The Fat Studies Reader

By Esther Rothblum; Sondra Solovay | Go to book overview

22
Sitting Pretty
Fat Bodies, Classroom Desks, and Academic Excess

Ashley Hetrick and Derek Attig

Desks hurt us. Such an admission is an appropriate way to both begin this essay and explain the primary motivation behind our exploration of student bodies in classroom environments. It is through experiencing the physical pain and social shame of classroom desks that we first became interested in the issue of space and how it is distributed and policed in and through the homogenizing structures of desks. These desks are not, we argue, neutral and benign spaces; they are, rather, highly active material and discursive constructions that seek to both indoctrinate students' bodies and minds into the middle-class values of restraint and discipline, and inscribe these messages onto the bodies that sit in them. Classroom desks are one way that “discourses [are] deployed in order to contain fat bodies, fat people … [and] simultaneously construct and erase the fat body, attempting to expel it from representation at the very moment that defines it” (Braziel & LeBesco, 2001, p. 1). At the heart of desk design is the issue of containment, the protection of rigid spatial boundaries and uncompromising values that, paradoxically, both highlight and erase bodies that refuse to conform.

To sit in these desks—primarily in chairs attached to individual writing surfaces, or auditorium seating with hinged desks—our hips and stomachs must be pushed, shoved, and squeezed into unforgiving metal, wood, and plastic. The longer we sit in them, the more uncomfortable they become, biting into fleshy abundance and often resisting attempted release. Though we rely on these experiences of pain to ground and frame our examination, we also take care to resist what could be called the tyranny of experience. When the only or primary goal of an activist or academic project is making personal experience visible, Joan Scott writes, “analysis of the workings of this system and of its historicity” is prevented (1992, p. 25). Speaking specifically of those who identify as gay, she elaborates, “We know they exist, but not how they've been constructed; we know their existence offers a critique of normative practices, but not the extent of the critique” (p. 25). Cognizant of Scott's warning, we seek to use a consideration of our experiences as fat students as a way of approaching the description and scrutiny of the social, political, and educational conditions of those experiences.

-197-

Notes for this page

Add a new note
If you are trying to select text to create highlights or citations, remember that you must now click or tap on the first word, and then click or tap on the last word.
One moment ...
Default project is now your active project.
Project items

Items saved from this book

This book has been saved
Highlights (0)
Some of your highlights are legacy items.

Highlights saved before July 30, 2012 will not be displayed on their respective source pages.

You can easily re-create the highlights by opening the book page or article, selecting the text, and clicking “Highlight.”

Citations (0)
Some of your citations are legacy items.

Any citation created before July 30, 2012 will labeled as a “Cited page.” New citations will be saved as cited passages, pages or articles.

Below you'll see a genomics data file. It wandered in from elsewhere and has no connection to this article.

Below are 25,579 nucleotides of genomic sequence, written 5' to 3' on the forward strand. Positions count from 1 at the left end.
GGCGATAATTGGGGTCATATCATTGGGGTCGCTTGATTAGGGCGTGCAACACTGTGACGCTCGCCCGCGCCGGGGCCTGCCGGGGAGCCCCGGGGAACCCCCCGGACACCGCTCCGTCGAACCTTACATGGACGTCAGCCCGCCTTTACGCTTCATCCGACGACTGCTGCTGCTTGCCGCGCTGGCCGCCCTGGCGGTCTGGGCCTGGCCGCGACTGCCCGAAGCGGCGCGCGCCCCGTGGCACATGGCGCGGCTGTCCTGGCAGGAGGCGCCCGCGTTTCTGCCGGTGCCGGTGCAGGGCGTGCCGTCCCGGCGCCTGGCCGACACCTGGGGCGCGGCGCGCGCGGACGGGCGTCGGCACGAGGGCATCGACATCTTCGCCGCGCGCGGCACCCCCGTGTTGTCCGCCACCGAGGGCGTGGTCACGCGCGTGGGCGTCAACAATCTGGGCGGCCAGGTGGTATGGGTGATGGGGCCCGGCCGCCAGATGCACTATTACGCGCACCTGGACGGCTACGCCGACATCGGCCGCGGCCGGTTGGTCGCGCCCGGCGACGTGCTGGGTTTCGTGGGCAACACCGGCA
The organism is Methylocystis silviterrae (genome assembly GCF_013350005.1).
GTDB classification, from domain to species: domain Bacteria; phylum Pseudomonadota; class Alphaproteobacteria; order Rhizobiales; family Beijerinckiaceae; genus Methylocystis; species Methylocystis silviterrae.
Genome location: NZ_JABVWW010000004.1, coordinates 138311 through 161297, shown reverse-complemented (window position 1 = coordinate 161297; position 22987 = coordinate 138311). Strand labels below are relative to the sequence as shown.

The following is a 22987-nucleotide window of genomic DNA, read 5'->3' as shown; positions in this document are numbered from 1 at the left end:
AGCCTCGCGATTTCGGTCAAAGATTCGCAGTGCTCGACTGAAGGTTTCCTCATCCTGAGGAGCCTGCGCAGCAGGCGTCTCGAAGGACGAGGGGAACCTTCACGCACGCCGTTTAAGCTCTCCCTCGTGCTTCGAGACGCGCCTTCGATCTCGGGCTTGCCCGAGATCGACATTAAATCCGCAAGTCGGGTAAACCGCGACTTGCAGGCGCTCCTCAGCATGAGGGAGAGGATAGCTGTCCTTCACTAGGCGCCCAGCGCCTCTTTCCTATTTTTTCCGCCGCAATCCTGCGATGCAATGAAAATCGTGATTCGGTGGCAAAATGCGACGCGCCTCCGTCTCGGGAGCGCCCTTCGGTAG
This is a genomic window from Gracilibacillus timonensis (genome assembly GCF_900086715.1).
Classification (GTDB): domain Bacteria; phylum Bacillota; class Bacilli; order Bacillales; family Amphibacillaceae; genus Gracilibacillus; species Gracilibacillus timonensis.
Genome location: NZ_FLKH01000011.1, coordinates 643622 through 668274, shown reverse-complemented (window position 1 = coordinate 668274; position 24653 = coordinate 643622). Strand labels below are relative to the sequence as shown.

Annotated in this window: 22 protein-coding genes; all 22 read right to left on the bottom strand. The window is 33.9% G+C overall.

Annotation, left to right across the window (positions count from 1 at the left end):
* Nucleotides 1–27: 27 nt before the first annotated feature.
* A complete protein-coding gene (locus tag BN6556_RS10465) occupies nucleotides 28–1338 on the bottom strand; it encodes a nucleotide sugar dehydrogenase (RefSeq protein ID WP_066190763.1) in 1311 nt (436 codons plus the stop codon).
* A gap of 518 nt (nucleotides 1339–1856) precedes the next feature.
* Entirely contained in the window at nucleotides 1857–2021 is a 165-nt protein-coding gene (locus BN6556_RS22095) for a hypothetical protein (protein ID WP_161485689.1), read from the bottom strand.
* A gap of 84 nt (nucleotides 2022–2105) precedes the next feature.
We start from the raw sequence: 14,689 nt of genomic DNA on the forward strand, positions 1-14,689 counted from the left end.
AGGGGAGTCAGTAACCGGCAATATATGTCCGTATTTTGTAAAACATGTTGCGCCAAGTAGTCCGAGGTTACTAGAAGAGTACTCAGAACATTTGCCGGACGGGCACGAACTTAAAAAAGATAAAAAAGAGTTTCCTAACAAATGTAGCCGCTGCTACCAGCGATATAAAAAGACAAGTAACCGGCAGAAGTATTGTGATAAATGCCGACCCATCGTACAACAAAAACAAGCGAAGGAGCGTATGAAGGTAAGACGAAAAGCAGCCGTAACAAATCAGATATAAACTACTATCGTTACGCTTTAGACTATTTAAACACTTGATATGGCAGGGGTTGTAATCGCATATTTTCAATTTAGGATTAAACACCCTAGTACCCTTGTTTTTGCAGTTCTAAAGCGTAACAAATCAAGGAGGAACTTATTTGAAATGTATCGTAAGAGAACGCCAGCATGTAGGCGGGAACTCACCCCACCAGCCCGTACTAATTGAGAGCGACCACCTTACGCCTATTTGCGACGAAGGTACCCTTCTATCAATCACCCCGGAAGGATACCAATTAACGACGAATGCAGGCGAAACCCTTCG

We also added the ability to view new citations from your projects or the book or article where you created them.

Notes (0)
Bookmarks (0)

You have no saved items from this book

Project items include:
  • Saved book/article
  • Highlights
  • Quotes/citations
  • Notes
  • Bookmarks
Notes
Cite this page

Cited page

Style
Citations are available only to our active members.
Sign up now to cite pages or passages in MLA, APA and Chicago citation styles.

(Einhorn, 1992, p. 25)

(Einhorn 25)

1

1. Lois J. Einhorn, Abraham Lincoln, the Orator: Penetrating the Lincoln Legend (Westport, CT: Greenwood Press, 1992), 25, http://www.questia.com/read/27419298.

Cited page

Bookmark this page
The Fat Studies Reader
Table of contents

Table of contents

Settings

Settings

Typeface
Text size Smaller Larger Reset View mode
Search within

Search within this book

Look up

Look up a word

  • Dictionary
  • Thesaurus
Please submit a word or phrase above.
Print this page

Print this page

Why can't I print more than one page at a time?

Full screen
/ 365

matching results for page

Cited passage

Style
Citations are available only to our active members.
Sign up now to cite pages or passages in MLA, APA and Chicago citation styles.

"Portraying himself as an honest, ordinary person helped Lincoln identify with his audiences." (Einhorn, 1992, p. 25).

"Portraying himself as an honest, ordinary person helped Lincoln identify with his audiences." (Einhorn 25)

"Portraying himself as an honest, ordinary person helped Lincoln identify with his audiences."1

1. Lois J. Einhorn, Abraham Lincoln, the Orator: Penetrating the Lincoln Legend (Westport, CT: Greenwood Press, 1992), 25, http://www.questia.com/read/27419298.

Cited passage

Welcome to the new Questia Reader

The Questia Reader has been updated to provide you with an even better online reading experience.  It is now 100% Responsive, which means you can read our books and articles on any sized device you wish.  All of your favorite tools like notes, highlights, and citations are still here, but the way you select text has been updated to be easier to use, especially on touchscreen devices.  Here's how:

1. Click or tap the first word you want to select.
2. Click or tap the last word you want to select.

OK, got it!

Thanks for trying Questia!

Please continue trying out our research tools, but please note, full functionality is available only to our active members.

Your work will be lost once you leave this Web page.

For full access in an ad-free environment, sign up now for a FREE, 1-day trial.

Already a member? Log in now.